Episcopal Church leader appears at breakfast gathering with youth in Homewood
February 4, 2017 11:09 PM
Pam Panchak / Post-Gazette
The Most Reverend Michael Curry, the presiding bishop of the Episcopal Church, visits with the youth at a breakfast during a celebration of the "Feast Day of Absalom Jones," at the Episcopal Church of the Holy Cross in Homewood Saturday.
Pam Panchak / Post-Gazette
The Most Reverend Michael Curry, the presiding bishop of the Episcopal Church, visits with acolytes from St. Paul's Episcopal Church in Mt. Lebanon during a breakfast with youth during a celebration of the "Feast Day of Absalom Jones" on Saturday at the Episcopal Church of the Holy Cross in Homewood.
By Peter Smith / Pittsburgh Post-Gazette
Early on in his whirlwind day of worship and meetings in Pittsburgh, the national leader of the Episcopal Church answered a question that would frame all of his talks for the rest of the day.
Presiding Bishop Michael Curry, on the second of a three-day visit to the city, joined a packed fellowship hall for a breakfast gathering with youth Saturday morning at the Episcopal Church of the Holy Cross in Homewood.
As the youth gathered over juice, fruit and muffins, Bishop Curry led them in a call-and-response to the phrase, “We are the Jesus movement.”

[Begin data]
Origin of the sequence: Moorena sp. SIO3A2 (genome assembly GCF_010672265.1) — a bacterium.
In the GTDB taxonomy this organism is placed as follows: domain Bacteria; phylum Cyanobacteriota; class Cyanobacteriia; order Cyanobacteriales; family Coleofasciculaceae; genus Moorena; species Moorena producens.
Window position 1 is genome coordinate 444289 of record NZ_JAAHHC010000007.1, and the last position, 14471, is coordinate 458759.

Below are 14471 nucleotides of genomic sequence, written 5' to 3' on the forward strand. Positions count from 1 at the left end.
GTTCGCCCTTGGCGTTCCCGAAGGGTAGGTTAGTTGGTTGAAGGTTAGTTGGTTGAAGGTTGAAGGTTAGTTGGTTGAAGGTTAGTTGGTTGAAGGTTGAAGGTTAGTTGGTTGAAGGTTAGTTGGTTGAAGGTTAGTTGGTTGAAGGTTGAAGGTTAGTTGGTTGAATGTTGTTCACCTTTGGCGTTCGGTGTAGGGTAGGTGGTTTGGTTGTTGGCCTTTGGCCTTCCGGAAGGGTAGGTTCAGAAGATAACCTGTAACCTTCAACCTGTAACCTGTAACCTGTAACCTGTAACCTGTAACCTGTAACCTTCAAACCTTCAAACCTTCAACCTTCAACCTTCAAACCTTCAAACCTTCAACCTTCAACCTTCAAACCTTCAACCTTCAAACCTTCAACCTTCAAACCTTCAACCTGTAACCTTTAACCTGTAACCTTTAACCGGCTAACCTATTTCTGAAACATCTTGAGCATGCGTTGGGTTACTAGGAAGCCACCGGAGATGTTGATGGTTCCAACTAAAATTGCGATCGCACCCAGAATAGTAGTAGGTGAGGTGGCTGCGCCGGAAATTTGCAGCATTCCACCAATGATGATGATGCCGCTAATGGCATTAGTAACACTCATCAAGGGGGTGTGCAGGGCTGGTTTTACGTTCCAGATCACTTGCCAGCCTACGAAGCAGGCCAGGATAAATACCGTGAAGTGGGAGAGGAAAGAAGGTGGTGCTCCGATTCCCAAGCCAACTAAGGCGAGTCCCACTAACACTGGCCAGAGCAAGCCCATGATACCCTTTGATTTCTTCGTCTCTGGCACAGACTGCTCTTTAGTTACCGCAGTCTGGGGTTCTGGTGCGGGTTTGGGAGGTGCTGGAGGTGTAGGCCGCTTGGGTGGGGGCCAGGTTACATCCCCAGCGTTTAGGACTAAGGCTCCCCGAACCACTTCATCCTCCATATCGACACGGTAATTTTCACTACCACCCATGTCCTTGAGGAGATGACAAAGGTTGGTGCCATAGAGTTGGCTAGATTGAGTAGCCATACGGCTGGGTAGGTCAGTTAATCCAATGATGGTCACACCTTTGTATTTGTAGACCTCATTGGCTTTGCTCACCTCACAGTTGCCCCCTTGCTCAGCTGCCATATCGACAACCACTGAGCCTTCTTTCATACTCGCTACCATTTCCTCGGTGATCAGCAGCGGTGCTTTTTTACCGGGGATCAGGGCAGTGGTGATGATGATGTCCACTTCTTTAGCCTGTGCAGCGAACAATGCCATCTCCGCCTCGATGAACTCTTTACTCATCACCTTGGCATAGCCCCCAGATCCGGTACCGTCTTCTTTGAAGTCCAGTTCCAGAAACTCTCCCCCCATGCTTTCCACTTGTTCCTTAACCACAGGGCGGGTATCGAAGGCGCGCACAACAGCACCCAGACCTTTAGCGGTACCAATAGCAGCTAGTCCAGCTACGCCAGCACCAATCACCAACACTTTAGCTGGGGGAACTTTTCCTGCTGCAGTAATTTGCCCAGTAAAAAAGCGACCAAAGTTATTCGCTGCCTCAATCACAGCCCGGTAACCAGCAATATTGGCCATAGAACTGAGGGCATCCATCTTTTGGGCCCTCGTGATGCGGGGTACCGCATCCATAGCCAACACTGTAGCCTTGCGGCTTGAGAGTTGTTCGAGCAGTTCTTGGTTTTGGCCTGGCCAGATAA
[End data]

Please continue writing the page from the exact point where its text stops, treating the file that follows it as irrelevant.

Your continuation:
One of the adults lining the back walls of the fellowship hall asked him to elaborate: “Why Jesus?”
“Maybe it’s just getting older,” the bishop replied, “but I’m more and more convinced that he’s right” in calling for “the way of love, the way of forgiveness, the way of compassion, the way of justice.”
He said this way was the heart of the civil rights movement led by the Rev. Martin Luther King Jr., whose aim was “not to win a victory. The goal was to change hearts.”
Bishop Curry was elected in 2015 to be the first African-American leader of the national Episcopal Church, and his visit to the historically black Holy Cross church was resonant with symbolism. He presided at a communion service marking another racial landmark — the annual commemoration of the ordination of Absalom Jones, the first African-American Episcopal priest, in the early 19th century.
The youths, who came from churches throughout the diocese’s Southwestern Pennsylvania region, also presented Bishop Curry with an altar cloth that they had earlier painted — with their feet. They and others posed for selfies with the bishop before the service. There, the altar cloth, with its ad hoc footprints, contrasted with the symmetrical patterns in the Gothic sanctuary’s woodwork and tapestries.
The service, complete with formal robes, candles, and a long procession of clergy and choir members, all features of Episcopal worship. It also was filled with more upbeat gospel spirituals such as “This Little Light of Mine” and “We’ll Understand it Better By and By.”
In the afternoon, Bishop Curry took part in a discussion with Mayor Bill Peduto and other community leaders at Pittsburgh Theological Seminary on ways to heal racial and other divides.
These are topics the denomination, which has staked out liberal positions both within the church and in its public-policy stances, have dealt with for a long time.